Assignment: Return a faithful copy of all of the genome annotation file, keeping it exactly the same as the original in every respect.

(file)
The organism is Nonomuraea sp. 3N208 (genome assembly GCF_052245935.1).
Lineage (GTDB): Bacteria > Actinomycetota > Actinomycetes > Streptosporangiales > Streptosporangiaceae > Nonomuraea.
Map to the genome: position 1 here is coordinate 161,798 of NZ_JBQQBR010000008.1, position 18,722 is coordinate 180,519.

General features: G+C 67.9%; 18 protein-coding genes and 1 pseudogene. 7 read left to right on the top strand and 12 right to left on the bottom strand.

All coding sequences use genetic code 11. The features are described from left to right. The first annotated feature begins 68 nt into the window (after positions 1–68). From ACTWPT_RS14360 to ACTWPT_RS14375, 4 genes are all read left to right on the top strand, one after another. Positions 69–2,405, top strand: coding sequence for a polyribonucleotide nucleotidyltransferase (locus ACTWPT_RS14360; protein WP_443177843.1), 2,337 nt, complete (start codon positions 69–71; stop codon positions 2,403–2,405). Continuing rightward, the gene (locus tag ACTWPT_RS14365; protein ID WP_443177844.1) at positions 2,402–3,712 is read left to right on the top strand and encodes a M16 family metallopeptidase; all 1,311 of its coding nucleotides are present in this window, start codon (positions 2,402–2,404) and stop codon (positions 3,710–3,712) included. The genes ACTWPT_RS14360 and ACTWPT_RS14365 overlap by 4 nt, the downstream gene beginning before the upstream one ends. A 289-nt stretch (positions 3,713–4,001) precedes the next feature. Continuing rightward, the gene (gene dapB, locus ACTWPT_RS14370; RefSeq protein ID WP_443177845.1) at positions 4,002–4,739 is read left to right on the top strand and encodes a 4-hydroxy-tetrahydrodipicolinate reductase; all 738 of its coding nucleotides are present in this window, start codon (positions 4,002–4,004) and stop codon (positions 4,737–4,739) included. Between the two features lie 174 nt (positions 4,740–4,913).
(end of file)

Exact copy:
The organism is Nonomuraea sp. 3N208 (genome assembly GCF_052245935.1).
Lineage (GTDB): Bacteria > Actinomycetota > Actinomycetes > Streptosporangiales > Streptosporangiaceae > Nonomuraea.
Map to the genome: position 1 here is coordinate 161,798 of NZ_JBQQBR010000008.1, position 18,722 is coordinate 180,519.

General features: G+C 67.9%; 18 protein-coding genes and 1 pseudogene. 7 read left to right on the top strand and 12 right to left on the bottom strand.

All coding sequences use genetic code 11. The features are described from left to right. The first annotated feature begins 68 nt into the window (after positions 1–68). From ACTWPT_RS14360 to ACTWPT_RS14375, 4 genes are all read left to right on the top strand, one after another. Positions 69–2,405, top strand: coding sequence for a polyribonucleotide nucleotidyltransferase (locus ACTWPT_RS14360; protein WP_443177843.1), 2,337 nt, complete (start codon positions 69–71; stop codon positions 2,403–2,405). Continuing rightward, the gene (locus tag ACTWPT_RS14365; protein ID WP_443177844.1) at positions 2,402–3,712 is read left to right on the top strand and encodes a M16 family metallopeptidase; all 1,311 of its coding nucleotides are present in this window, start codon (positions 2,402–2,404) and stop codon (positions 3,710–3,712) included. The genes ACTWPT_RS14360 and ACTWPT_RS14365 overlap by 4 nt, the downstream gene beginning before the upstream one ends. A 289-nt stretch (positions 3,713–4,001) precedes the next feature. Continuing rightward, the gene (gene dapB, locus ACTWPT_RS14370; RefSeq protein ID WP_443177845.1) at positions 4,002–4,739 is read left to right on the top strand and encodes a 4-hydroxy-tetrahydrodipicolinate reductase; all 738 of its coding nucleotides are present in this window, start codon (positions 4,002–4,004) and stop codon (positions 4,737–4,739) included. Between the two features lie 174 nt (positions 4,740–4,913).